Lauren Farina, a mother of three from Sarnia, Ont., says she can’t understand worries about drag queen storytimes.
She first took her trio of children — aged five to 12 — to a family-friendly drag event in April, wanting to show support after vandals attacked a Pride display at the Lambton Mall. The kids had so much fun their family went to another storytime in June.
“They had the best time,” Farina said.
She described how performer Amanda Villa read stories that focused on inclusivity, while sporting roller skates and a halo of blue curls. During a reading from If You’re a Drag Queen and You Know It, the audience clapped along, Farina said.
None of my kids have turned into drag queens, and if they did, that would be OK.– Lauren Farina, mother of three
Protests at a similar event in November, which saw 10 balaclava-clad men march on the Book Keeper store as Villa read to a group of children.
“The protesters, they are the ones doing harm in this situation. They are the ones hurting the kids,” Farina said.
“I just think it’s absolutely ridiculous that people are pushing back against it so strongly. It’s totally harmless. None of my kids have turned into drag queens, and if they did, that would be OK.”
Message of love hijacked by unfounded fear
Queer advocacy groups say drag storytimes are a simple, positive way to teach acceptance — but that message is being hijacked by hate groups.
Helen Kennedy, executive director Egale Canada, an advocacy group for the LGBTQ community, says drag king and queen storytimes help dispel unfounded fears, with the help of a bit of theatre, flash and flamboyance.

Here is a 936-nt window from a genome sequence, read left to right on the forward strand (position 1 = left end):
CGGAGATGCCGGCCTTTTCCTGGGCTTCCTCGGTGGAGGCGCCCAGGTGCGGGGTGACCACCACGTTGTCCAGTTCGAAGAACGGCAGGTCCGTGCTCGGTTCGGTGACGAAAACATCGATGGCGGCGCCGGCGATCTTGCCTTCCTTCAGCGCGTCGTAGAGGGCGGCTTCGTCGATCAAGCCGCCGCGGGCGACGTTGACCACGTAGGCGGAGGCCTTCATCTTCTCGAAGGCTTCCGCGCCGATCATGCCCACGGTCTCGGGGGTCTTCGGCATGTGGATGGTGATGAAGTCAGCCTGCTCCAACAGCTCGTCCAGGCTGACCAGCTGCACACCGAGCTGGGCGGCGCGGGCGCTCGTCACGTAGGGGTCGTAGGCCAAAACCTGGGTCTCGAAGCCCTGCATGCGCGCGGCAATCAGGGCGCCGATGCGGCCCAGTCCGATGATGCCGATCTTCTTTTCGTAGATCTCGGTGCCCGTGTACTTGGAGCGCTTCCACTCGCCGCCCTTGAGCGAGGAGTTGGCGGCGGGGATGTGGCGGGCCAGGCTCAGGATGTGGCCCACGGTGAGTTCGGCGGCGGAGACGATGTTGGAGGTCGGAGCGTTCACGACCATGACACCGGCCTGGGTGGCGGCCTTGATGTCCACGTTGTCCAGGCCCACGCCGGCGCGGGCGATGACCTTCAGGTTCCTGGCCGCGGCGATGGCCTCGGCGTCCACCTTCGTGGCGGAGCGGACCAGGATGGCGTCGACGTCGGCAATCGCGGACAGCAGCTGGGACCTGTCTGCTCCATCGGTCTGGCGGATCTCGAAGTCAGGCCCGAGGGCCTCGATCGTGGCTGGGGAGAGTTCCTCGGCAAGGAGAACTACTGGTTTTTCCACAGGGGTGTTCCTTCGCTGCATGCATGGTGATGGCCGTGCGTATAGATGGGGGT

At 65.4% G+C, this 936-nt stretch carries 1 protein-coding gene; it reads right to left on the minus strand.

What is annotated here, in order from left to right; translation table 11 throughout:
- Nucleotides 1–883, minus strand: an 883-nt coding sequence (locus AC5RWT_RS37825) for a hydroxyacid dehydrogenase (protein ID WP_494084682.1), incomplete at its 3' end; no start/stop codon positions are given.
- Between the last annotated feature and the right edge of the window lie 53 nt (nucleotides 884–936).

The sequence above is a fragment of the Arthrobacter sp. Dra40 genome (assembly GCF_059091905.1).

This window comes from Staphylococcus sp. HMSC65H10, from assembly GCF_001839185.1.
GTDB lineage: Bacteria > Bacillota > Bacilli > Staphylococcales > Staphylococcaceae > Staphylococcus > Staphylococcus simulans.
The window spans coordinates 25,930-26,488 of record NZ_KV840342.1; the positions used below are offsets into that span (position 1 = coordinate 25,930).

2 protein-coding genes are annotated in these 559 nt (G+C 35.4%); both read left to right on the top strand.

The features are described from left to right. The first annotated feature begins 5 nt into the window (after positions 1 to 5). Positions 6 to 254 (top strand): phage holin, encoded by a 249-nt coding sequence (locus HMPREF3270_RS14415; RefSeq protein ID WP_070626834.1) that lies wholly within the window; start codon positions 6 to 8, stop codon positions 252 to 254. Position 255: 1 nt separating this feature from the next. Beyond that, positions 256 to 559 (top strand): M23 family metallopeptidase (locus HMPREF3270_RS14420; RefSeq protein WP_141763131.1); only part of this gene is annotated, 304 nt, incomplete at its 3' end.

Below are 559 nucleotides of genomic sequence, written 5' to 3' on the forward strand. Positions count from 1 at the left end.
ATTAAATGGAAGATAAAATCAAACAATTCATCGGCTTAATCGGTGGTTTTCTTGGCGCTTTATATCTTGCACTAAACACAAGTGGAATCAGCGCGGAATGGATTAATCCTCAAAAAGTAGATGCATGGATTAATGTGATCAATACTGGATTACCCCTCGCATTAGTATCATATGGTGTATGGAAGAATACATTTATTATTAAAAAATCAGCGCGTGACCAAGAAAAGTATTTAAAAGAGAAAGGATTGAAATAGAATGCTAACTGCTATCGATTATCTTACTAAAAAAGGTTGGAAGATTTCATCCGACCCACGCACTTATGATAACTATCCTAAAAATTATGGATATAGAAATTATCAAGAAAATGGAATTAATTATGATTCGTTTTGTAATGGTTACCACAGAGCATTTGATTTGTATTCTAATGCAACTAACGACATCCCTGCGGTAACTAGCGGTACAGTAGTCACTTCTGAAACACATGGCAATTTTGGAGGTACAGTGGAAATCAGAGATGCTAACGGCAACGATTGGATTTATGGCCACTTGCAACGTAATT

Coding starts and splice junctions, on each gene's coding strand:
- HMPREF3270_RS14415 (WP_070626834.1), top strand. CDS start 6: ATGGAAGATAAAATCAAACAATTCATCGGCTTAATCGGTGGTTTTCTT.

And drag has a long history, dating back to Greek and Shakespearean theatre.
“I think it’s great; absolutely fantastic. I wish it had been around when my children were growing up. It’s dress-up; it’s storytime,” Kennedy said. “For older kids, it’s a little bit gender-bending. It celebrates gender identity in a fun way.”
Hate creep in Canada
But pushback has been growing, which Kennedy said has been disappointing.
“There has been a backlash emanating, I think first originally in the U.S., but now it has kind of sneaked its way across the border.”
There have been numerous protests at drag storytimes in this country, beyond the Sarnia event.
Hamilton drag artist Hexe Noire said she was “terrified” when confronted by protesters during a drag storytime at a public library.
And when CBC asked the Storytelling with Drag Queens Foundation for an interview, the Vancouver group declined, saying, “We are keeping a low profile as some alt-right groups have been targeting our organization as of late.”
There are concerns that protests could devolve into violence.